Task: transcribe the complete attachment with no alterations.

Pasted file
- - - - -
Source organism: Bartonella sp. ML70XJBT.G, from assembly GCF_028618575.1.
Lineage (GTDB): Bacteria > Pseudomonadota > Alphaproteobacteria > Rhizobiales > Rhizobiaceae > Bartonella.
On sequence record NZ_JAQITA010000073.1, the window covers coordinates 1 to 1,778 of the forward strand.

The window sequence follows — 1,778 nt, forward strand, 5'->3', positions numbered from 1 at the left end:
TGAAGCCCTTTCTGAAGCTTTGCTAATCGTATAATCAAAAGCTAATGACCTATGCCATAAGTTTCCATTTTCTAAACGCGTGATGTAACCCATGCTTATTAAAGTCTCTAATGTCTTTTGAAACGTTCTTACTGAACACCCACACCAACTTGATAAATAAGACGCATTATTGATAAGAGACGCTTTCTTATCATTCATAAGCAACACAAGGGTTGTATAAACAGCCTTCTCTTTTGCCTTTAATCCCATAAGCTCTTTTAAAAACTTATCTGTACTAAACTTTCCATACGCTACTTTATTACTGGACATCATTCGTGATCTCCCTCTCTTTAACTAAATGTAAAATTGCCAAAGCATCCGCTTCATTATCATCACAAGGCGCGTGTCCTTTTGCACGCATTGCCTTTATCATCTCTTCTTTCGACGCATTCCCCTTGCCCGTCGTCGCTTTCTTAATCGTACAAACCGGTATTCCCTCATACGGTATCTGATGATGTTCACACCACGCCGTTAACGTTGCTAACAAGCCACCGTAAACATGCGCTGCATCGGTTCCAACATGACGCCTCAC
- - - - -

Source organism: Bartonella sp. ML70XJBT.G, from assembly GCF_028618575.1.
Lineage (GTDB): Bacteria > Pseudomonadota > Alphaproteobacteria > Rhizobiales > Rhizobiaceae > Bartonella.
On sequence record NZ_JAQITA010000073.1, the window covers coordinates 1 to 1,778 of the forward strand.

The window sequence follows — 1,778 nt, forward strand, 5'->3', positions numbered from 1 at the left end:
TGAAGCCCTTTCTGAAGCTTTGCTAATCGTATAATCAAAAGCTAATGACCTATGCCATAAGTTTCCATTTTCTAAACGCGTGATGTAACCCATGCTTATTAAAGTCTCTAATGTCTTTTGAAACGTTCTTACTGAACACCCACACCAACTTGATAAATAAGACGCATTATTGATAAGAGACGCTTTCTTATCATTCATAAGCAACACAAGGGTTGTATAAACAGCCTTCTCTTTTGCCTTTAATCCCATAAGCTCTTTTAAAAACTTATCTGTACTAAACTTTCCATACGCTACTTTATTACTGGACATCATTCGTGATCTCCCTCTCTTTAACTAAATGTAAAATTGCCAAAGCATCCGCTTCATTATCATCACAAGGCGCGTGTCCTTTTGCACGCATTGCCTTTATCATCTCTTCTTTCGACGCATTCCCCTTGCCCGTCGTCGCTTTCTTAATCGTACAAACCGGTATTCCCTCATACGGTATCTGATGATGTTCACACCACGCCGTTAACGTTGCTAACAAGCCACCGTAAACATGCGCTGCATCGGTTCCAACATGACGCCTCAC